TOKOROZAWA, Saitama Pref. — All he scored was two points that night. But he came out of the locker room heavily icing his feet and ankles as if he was a player who had scored 20.
The reality is, there is no easy basket for tiny Takehiko Shimura, who is not blessed with height. At only 160 cm, he is the second-shortest player in the bj-league (Saitama Broncos backup guard Atsushi Inagaki is the shortest at 158 cm).
Still, Shimura is entrusted with numerous responsibilities for his new club, the Sendai 89ers. Even if scoring isn’t his primary task on the court, he still plays a significant role.
Of course he wants to make jumpers whenever he steps onto the court. But even if his shooting touch isn’t there on a particular day, Shimura doesn’t hang his head in shame.
“There are days you can’t make shots,” Shimura said after his team’s 85-78 overtime win over the Broncos on Jan. 5. “But on defense, you can play consistently every time. So I’d like to be a player that can play well, regardless of his stat numbers.”
But Shimura, 25, hasn’t necessarily been able to play comfortably this season, because he’s still in the midst of getting adjusted to the bj-league. Shimura is averaging 5.7 points per game and has 26 steals through Sunday.
This past offseason, Shimura switched from the Japan Basketball League, where he played for the Toshiba Brave Thunders, to the bj-league, making a return to his hometown, Sendai.
Shimura, who joined the Tohoku team as its first-round draft pick last year, confessed that he was perplexed earlier in the season due to the different brand of ball played between the top hoop circuits in Japan.
“Simply, there was just one or two foreigners on the floor (in the JBL due to its rule) and over here (in the bj-league) it’s three or four and that causes more one-on-ones, and I couldn’t really adjust to those,” said Shimura, who led his teams to national championship titles at Sendai High School and Keio University.
“Also, there were other elements like the judges and the courts (the bj-league applies plastic-like panels on the Sport Court floor).
Shimura explained that there’s a faster tempo in the bj-league than in the JBL, but once a halfcourt offense is played the bj-league players tend to possess the ball longer.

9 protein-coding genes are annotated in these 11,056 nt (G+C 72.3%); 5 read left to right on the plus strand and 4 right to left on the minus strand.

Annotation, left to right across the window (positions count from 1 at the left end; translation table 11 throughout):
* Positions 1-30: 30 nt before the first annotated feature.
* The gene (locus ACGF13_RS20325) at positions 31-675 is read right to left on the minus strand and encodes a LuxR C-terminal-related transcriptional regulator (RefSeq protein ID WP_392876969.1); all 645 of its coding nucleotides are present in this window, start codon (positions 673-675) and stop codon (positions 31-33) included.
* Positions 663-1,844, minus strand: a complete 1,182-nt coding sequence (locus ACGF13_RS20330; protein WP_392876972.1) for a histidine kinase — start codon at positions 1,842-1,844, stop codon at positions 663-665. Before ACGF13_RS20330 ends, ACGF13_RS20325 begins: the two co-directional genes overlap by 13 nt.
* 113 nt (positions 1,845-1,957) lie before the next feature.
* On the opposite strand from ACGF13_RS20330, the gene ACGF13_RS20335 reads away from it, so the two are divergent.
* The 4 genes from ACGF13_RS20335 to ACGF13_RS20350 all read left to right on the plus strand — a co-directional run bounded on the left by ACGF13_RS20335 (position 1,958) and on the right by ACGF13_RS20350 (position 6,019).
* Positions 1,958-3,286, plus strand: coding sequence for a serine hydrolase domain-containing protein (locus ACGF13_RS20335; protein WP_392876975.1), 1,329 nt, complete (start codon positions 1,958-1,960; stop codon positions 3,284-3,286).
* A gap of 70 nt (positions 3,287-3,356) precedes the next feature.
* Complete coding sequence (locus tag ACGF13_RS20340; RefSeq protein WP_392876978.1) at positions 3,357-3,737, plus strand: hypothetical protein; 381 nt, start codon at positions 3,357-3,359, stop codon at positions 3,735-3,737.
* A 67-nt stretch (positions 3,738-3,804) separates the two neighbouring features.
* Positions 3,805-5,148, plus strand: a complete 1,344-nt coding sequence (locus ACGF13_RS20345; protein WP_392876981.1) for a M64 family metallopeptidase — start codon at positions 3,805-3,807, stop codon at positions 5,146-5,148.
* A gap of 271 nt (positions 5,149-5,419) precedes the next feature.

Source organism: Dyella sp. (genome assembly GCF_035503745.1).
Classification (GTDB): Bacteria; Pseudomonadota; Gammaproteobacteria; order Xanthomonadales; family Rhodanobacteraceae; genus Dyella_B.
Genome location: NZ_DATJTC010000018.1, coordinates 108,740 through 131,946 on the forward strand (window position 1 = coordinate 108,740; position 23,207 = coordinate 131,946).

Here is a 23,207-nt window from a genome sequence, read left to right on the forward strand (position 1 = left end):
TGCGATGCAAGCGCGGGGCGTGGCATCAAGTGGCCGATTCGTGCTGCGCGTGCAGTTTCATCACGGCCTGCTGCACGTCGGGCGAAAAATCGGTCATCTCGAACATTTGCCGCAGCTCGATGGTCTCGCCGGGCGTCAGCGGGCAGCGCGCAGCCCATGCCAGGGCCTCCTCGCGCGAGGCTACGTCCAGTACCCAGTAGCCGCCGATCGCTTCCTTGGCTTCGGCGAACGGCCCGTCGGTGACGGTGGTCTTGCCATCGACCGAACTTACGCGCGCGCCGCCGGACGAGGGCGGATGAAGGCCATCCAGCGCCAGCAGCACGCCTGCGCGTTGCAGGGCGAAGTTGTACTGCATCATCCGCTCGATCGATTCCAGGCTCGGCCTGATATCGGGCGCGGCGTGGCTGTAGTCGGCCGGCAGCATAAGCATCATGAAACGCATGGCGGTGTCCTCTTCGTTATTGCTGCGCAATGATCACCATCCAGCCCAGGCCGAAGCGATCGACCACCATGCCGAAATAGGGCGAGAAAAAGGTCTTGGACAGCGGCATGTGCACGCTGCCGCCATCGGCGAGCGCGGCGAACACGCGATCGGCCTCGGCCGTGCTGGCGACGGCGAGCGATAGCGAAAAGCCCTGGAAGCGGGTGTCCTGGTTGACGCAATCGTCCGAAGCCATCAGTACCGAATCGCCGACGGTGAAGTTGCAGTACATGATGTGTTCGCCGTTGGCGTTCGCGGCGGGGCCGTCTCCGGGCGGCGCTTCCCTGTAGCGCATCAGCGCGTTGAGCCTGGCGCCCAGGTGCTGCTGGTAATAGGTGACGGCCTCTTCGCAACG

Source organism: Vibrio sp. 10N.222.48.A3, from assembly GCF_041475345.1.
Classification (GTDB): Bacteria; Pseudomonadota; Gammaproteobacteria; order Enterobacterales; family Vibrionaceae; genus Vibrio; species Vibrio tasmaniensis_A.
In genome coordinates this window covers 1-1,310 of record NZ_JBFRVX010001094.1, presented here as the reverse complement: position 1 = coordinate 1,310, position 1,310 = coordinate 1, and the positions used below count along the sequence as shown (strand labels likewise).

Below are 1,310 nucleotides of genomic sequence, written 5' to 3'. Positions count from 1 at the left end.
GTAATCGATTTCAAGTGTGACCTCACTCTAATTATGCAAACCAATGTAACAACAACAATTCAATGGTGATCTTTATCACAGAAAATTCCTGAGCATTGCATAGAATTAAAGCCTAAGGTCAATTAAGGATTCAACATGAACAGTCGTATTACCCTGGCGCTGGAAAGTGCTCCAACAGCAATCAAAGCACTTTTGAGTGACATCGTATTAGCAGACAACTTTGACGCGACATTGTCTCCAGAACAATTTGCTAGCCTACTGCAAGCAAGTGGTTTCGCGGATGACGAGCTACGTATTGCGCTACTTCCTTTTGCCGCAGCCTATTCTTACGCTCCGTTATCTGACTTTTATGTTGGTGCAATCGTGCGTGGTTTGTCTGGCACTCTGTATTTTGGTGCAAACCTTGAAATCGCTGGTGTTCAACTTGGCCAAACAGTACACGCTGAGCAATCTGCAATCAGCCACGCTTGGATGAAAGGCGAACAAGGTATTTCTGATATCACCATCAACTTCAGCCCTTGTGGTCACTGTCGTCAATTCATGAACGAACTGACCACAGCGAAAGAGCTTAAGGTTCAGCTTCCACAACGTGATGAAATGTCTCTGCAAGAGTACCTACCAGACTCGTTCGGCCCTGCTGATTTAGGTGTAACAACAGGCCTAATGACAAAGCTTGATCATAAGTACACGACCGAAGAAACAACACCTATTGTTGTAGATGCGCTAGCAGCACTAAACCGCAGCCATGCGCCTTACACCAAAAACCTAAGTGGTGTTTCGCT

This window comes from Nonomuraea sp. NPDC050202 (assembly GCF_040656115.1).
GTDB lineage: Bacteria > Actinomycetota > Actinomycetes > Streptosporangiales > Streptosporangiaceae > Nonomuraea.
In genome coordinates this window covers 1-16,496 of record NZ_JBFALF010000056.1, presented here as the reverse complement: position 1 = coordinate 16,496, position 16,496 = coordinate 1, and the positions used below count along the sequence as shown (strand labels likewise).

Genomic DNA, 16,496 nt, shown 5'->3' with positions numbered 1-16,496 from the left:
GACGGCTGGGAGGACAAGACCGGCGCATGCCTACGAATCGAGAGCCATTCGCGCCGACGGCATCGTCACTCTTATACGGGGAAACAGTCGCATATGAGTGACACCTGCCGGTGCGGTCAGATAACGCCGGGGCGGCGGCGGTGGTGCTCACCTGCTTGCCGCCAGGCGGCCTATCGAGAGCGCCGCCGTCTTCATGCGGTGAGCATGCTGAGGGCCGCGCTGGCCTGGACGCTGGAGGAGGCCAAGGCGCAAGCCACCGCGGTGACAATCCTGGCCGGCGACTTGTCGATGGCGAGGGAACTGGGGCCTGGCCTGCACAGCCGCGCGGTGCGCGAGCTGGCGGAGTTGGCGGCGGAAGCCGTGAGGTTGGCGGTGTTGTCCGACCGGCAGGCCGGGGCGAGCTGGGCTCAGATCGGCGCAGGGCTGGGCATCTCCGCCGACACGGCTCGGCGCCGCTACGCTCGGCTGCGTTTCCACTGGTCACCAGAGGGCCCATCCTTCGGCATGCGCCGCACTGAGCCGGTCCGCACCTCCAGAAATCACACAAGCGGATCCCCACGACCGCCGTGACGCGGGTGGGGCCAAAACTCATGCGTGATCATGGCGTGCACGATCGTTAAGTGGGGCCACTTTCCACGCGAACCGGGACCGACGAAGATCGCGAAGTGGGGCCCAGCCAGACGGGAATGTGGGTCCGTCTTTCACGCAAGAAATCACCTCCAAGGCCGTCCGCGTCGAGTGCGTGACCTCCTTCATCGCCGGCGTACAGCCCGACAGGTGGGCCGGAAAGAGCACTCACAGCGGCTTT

“In the JBL, they keep moving to try to find open space using screens,” he said. “In the bj-league, they start with a one-on-one and the surrounding players move, adapting to it.”
Sendai coach Honoo Hamaguchi has big expectations for Shimura, who started the team’s first 13 games but came off the bench in the next nine entering last weekend’s play. He has split time at the point with Hikaru Kusaka, his longtime rival since childhood.
But Hamaguchi thinks there is so much room for Shimura to improve and encourages him to play better.
Case in point: Although Shimura appeared to be playing stingy defense on the opponent’s point guards in the above-mentioned contest against Saitama, Hamaguchi was quick to point out a few of his defensive mistakes.
“Yes, he was playing good defense, but he still takes gambles (on defense) and gives up easy points,” Hamaguchi said. “I think he’ll be able to eliminate those by gaining more experience.”
Shimura has no complaints about the fact that he needs more experience, knowing he’s making too many errors in the game for now.
One good sign is that a positive thinker like Shimura isn’t reluctant to cut down those failures every game.
“For now, even making mistakes leads to experience,” Shimura said with a grin. “In that respect, I’m enjoying that I’m struggling.”
Yet there is one department where Shimura is already in the top category: his voice. He speaks loudly, practically yelling to his teammates during the game.
“You have to have your voice bigger,” said Shimura, who modeled his style of player on former Charlotte Hornet Muggsy Bogues and ex-NBA player Earl Boykins (currently with Virtus Bologna).
“Especially when you’re on defense, you’ve got to talk out loud from behind. I’ve seen many kinds of levels of basketball, and realized that good players talk loudly. The NBA players speak a lot, too. I believe it’s part of their techniques.”
Now near the midpoint of the season, Shimura and the 89ers (11-13 for third place in the Eastern Conference) will try to gear up for a second consecutive playoff berth.
“We’d like to finish second so we can play at home (in the conference semifinal),” Shimura said.
He added that he appreciates the Sendai fans’ enthusiastic support for the team.
“They’re hot,” Shimura said. “There are no fans as unified as them. So we’d definitely like to play in front of the home crowd.”
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